The tone is consistent throughout of spare, simple declarative sentences and a resistance to adjectives and adverbs in favor of cinematic pictures and descriptions, as well as implied descriptions--easier to do in poetry than in fiction, but you do it: ""No, of course not!" Imelda scanned for her red boxer, finding him snuffling in the sand several yards away. "He's had nothing but the best from the very beginning. He wouldn't hurt a squirrel." This is how poetry describes one thing but simultaneously evokes a second image or a deeper image--ghost like or more receding temporally, in the readers mind. A longer history (temporal recession) of images of these dogs is evoked as they are or one of them is, 'snuffling' in the sand, with the not at the moment image of their earlier figures 'chasing squirrels'. Again, your writing always does play with generic ideas and generic images, superimposing image upon image, sometimes disruptively.

You simple personal writing, and your expository writing does this as well--usually disruptively, satirically, or critically: you reverse tradition, expectation, and even reverse of altogether demolish moral and cultural assumptions, using language, facial expression (your own) nd lately your defiant presentation of your own body image, forcing those who see you and who love you to see you not as a fixed, expected image we have of you, but you as you are.

Rayfield A. Waller said...

Your Writing PART 2

But even this is problematized by your self presentation in words and in images, because over the past years I have not only been deprived by you of my old, nostalgic image of you from our grad school friendship as you have presented the reality that you too have aged, like me, have gotten gray, like me, gained and lost nd gained weight, like me, but have also come to see those various images of you superimposed upon one another, and so temporally as well as physically, you have become a whole woman, a real woman, whose body is real, not housed in my imagination but alive, changes, is organic.

No image of you is really you, all of them are. This is what physicists might call, the 'quantum reality of our existence'. We exist not really as points in space, but as intertwining Lines that twist and extend THROUGH space and time, each moment of us constituting who we really are, not any one moment. To my amazement over the years, I am far more attracted to you as a changing figure than I was to that fixed point in space you used to be when we were at Cornell. That 1991 you standing in front of the AD White House talking to me about Stewart Little House is you, but so too is the you from Sept 8 who talks, in your blog, about depression.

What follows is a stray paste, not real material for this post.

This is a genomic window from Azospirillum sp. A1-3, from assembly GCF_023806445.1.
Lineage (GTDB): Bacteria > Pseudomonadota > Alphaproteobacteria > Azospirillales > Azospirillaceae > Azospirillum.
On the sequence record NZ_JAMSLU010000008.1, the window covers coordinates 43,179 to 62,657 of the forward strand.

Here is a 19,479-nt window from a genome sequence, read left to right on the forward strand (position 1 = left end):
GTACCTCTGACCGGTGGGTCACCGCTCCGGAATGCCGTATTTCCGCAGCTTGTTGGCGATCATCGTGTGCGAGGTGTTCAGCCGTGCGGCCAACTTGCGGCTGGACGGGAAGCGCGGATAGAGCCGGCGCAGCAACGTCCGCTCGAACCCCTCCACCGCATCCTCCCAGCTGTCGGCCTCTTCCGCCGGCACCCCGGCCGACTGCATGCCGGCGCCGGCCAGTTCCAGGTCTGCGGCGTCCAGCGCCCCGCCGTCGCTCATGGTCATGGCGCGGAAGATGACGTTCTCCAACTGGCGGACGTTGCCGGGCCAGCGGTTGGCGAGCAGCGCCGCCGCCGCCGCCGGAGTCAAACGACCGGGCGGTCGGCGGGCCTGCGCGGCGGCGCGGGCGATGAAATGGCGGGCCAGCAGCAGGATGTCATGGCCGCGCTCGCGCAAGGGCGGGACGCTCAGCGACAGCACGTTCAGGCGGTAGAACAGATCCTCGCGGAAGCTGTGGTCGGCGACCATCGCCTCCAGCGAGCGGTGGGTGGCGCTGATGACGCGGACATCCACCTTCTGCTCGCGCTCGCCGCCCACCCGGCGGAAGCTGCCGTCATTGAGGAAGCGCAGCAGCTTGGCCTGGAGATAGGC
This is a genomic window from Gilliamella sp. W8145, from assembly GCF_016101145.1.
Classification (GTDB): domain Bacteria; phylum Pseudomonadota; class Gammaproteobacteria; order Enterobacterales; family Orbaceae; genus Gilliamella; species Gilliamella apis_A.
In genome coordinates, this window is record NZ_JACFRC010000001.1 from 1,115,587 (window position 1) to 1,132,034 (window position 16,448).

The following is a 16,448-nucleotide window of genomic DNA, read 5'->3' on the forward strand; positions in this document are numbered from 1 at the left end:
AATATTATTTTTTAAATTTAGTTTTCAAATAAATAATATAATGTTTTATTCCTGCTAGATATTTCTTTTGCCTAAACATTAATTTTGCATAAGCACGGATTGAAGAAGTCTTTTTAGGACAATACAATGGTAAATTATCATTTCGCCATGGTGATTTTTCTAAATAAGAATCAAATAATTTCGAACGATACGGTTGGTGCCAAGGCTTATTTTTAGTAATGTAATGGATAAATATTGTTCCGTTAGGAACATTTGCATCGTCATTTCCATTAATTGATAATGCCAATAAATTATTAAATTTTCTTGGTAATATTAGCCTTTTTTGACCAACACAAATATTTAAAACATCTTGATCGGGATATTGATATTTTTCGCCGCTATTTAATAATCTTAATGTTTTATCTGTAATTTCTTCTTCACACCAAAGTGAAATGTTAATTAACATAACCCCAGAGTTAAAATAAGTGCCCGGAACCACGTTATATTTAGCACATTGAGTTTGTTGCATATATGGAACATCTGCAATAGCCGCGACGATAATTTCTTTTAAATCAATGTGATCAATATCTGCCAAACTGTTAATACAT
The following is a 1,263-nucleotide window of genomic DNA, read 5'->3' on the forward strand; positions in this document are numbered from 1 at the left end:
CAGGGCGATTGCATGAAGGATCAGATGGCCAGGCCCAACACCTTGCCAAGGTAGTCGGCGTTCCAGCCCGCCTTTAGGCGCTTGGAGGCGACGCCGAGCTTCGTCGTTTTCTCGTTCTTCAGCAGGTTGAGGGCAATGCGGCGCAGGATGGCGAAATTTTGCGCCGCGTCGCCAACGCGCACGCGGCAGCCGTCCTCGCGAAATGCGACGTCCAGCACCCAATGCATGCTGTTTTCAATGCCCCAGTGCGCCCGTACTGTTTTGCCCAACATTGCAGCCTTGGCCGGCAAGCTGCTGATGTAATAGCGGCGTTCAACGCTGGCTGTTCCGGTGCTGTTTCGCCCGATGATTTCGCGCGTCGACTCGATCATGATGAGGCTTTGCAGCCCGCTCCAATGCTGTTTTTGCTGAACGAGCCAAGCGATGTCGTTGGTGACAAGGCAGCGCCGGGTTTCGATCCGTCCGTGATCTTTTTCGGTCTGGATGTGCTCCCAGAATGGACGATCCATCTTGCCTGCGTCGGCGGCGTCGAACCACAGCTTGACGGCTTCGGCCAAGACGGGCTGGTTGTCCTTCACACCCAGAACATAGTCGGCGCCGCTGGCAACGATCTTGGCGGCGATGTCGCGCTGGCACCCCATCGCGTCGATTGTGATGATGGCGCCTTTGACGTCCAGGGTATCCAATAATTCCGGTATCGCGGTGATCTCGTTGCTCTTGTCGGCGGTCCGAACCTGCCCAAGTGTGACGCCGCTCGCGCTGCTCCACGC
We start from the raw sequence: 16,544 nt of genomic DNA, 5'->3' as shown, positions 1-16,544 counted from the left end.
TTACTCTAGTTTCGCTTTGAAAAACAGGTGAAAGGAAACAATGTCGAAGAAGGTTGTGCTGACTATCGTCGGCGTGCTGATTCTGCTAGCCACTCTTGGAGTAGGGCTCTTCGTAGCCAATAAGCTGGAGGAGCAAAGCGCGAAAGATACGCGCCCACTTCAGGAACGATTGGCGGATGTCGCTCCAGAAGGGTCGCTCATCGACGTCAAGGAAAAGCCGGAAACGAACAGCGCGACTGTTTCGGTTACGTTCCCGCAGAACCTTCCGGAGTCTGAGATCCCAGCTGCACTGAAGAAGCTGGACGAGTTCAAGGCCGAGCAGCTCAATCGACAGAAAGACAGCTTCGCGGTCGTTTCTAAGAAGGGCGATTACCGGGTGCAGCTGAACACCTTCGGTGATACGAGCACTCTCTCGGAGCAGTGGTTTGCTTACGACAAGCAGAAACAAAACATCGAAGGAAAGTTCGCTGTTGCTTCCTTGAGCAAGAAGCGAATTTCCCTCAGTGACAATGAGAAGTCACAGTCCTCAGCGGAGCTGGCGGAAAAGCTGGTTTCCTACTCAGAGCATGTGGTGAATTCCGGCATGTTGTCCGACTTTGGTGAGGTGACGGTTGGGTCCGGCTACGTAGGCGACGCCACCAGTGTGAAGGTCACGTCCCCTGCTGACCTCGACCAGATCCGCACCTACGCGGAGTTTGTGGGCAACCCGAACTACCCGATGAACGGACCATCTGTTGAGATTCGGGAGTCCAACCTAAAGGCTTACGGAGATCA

I have slowly been cured of my illusions about you, like a fever that has lifted, and you have become real to me, and so my love for you has a real Regina to attach itself to, rather than a construct or a fantasy or an object Regina. I don't have to panic, or feel repulsed by the angry or the negative or the critical things you say because those things are real, and it is really you I love. My 'ordinary' friendships sometimes startle me for their emotional shallowness when I compare them to how engaged I am with you, because the blood, and spit, the bone and the body hair of you and your writing, as it turns out, are far more erotic, attractive, sympathetic, affectionate, frightening, arousing, painful, frightening, HONEST, and thus more real.

Rayfield A. Waller said...

Your Writing PART 3

Despite the sometimes jarring nature of your writing, a deeper capacity to love is made possible by your contempt for love as a cliché or as a mindless ritual (particularly the piece about your mother that my students have been being shocked and fascinated by in the past three years, in which you reverse the concept of grieving, destroy the rectitude and the conceit of familial 'love', and introduce the human legitimacy of rage, hurt, and even resentment as attendant in our ceremonies of funereal practice).

Your story here reads in one passage:

"The next day Imelda happened to open an email that gave updates on local news. She ignored the latest crime statistics and announcements about new businesses and then gasped at the item in the "Loving Our Babies" section.

It had happened. Larry's dog had bitten a third person and that was it. Imelda started to email a fellow dog owner, decided that wasn't fast enough, and picked up her phone to dial. She got her friend's voicemail."